• Solar DAO is not the only company to issue an ICO related to the development of energy projects.  SunContract recently completed an ICO for a blockchain platform that will be developed to create peer-to-peer electricity trading marketplaces in Europe and the Middle East, and WePower is in the process of developing a similar marketplace (and associated ICO) focused on renewable energy.
  • As the pace of ICO fundraising continues to increase, regulators have begun to weigh in on how, and in what circumstances, ICOs should be regulated.  On July 25, 2017, the U.S. Securities and Exchange Commission (“SEC”) issued an investigative report concluding that tokens issued during an ICO could be considered securities for the purposes of U.S. federal securities regulation.  A summary of the implications of the SEC’s report for both investors and ICO issuers is available here.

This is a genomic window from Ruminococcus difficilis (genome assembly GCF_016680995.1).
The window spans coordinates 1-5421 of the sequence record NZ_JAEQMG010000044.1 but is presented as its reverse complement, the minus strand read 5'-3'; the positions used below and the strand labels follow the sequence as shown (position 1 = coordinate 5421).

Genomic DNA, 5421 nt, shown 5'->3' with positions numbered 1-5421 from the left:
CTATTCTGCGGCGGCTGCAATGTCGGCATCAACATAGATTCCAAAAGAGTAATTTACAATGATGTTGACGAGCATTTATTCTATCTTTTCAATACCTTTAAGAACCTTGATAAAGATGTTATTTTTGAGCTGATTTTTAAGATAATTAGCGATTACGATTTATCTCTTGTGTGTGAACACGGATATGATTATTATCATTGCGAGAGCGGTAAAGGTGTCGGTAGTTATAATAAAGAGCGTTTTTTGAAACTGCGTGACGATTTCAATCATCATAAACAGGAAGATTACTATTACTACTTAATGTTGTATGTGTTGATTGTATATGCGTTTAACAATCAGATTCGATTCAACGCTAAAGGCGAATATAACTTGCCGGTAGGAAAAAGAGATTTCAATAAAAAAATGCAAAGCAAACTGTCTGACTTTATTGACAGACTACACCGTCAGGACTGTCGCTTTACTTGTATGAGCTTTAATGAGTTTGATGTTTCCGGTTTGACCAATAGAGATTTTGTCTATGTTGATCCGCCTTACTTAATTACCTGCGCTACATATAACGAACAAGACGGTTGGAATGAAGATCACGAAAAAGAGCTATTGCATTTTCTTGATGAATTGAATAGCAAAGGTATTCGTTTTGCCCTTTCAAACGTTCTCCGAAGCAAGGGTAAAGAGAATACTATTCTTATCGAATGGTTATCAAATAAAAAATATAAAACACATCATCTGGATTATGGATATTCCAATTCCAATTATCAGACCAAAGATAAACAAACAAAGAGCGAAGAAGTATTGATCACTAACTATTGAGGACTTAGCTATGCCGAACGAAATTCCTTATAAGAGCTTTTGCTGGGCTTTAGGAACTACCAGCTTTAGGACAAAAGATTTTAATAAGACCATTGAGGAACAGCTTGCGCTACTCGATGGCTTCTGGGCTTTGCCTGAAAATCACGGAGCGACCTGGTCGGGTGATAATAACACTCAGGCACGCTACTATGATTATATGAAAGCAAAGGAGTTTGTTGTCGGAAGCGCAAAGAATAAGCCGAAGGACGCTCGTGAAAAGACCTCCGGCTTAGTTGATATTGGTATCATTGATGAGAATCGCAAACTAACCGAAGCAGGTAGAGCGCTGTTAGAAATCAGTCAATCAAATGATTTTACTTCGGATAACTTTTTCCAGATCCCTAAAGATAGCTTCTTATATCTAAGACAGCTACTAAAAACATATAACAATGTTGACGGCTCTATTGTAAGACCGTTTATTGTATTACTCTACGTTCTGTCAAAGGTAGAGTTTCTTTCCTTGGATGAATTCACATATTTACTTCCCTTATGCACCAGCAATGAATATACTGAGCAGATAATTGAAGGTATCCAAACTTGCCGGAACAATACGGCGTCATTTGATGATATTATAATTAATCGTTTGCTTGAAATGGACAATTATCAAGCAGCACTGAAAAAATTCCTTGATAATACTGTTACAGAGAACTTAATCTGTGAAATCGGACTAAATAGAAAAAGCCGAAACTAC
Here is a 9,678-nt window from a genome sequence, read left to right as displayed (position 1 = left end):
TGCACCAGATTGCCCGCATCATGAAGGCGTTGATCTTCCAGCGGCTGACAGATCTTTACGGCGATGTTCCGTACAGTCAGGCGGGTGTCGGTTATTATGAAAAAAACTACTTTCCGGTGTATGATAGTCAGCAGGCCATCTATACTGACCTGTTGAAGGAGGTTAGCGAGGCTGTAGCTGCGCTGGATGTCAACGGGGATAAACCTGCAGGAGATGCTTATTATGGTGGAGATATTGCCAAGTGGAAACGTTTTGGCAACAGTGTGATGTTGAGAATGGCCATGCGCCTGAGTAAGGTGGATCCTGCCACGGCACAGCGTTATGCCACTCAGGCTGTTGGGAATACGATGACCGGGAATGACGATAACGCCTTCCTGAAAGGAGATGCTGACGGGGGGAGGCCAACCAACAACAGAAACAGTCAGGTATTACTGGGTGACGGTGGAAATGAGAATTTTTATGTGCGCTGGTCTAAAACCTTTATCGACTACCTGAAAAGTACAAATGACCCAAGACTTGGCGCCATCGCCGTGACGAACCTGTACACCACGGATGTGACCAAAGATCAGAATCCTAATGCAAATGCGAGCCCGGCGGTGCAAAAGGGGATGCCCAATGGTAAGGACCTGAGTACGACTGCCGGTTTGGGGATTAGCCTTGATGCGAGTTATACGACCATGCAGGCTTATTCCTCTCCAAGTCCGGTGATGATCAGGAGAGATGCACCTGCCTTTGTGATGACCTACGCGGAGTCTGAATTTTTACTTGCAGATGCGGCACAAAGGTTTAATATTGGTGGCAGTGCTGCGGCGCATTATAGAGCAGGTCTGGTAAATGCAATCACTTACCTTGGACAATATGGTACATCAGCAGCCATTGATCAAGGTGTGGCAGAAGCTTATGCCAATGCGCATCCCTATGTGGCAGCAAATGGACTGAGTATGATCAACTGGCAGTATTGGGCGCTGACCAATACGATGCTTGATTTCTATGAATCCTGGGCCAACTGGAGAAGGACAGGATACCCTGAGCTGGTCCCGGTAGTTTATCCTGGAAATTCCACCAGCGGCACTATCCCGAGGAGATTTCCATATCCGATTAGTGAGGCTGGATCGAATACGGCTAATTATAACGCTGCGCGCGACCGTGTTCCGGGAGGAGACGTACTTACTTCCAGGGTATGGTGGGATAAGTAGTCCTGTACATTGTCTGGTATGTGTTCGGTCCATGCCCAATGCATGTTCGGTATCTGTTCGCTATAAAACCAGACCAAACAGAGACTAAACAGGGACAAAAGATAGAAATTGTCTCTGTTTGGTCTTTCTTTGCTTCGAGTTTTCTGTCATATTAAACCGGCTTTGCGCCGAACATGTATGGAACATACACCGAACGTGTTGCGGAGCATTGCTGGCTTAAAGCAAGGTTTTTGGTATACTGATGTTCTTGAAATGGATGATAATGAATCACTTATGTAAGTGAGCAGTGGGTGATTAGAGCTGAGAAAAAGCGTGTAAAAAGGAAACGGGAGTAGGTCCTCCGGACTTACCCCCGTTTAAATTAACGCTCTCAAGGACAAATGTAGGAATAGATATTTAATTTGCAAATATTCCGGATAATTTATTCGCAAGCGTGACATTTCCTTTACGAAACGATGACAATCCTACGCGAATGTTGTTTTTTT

ISDA Issues Whitepaper on Smart Contracts and Distributed Ledger Technology

  • The International Swaps and Derivatives Association (“ISDA”) recently issued a whitepaper addressing the use of smart contracts and distributed ledger technology for derivatives trading, in which it suggested that smart-contract code could be used in the near future to automate portions of contracts that do not require subjective interpretation.
  • According to the whitepaper, certain operational clauses within contracts (for example, clauses requiring a certain payment on a certain date) could be automated using smart-contract code and executed through a blockchain network.  Such automation would require changing ISDA’s existing definitions to ensure that actions, such as payments and deliveries, are defined in such a way as to allow them to be reproduced as code and interpreted by the network.  ISDA notes, however, that even if certain clauses are automated, the contracts themselves will likely remain written in natural legal language, in part due to the difficulty in converting nonoperational clauses that require subjective interpretation into digital code.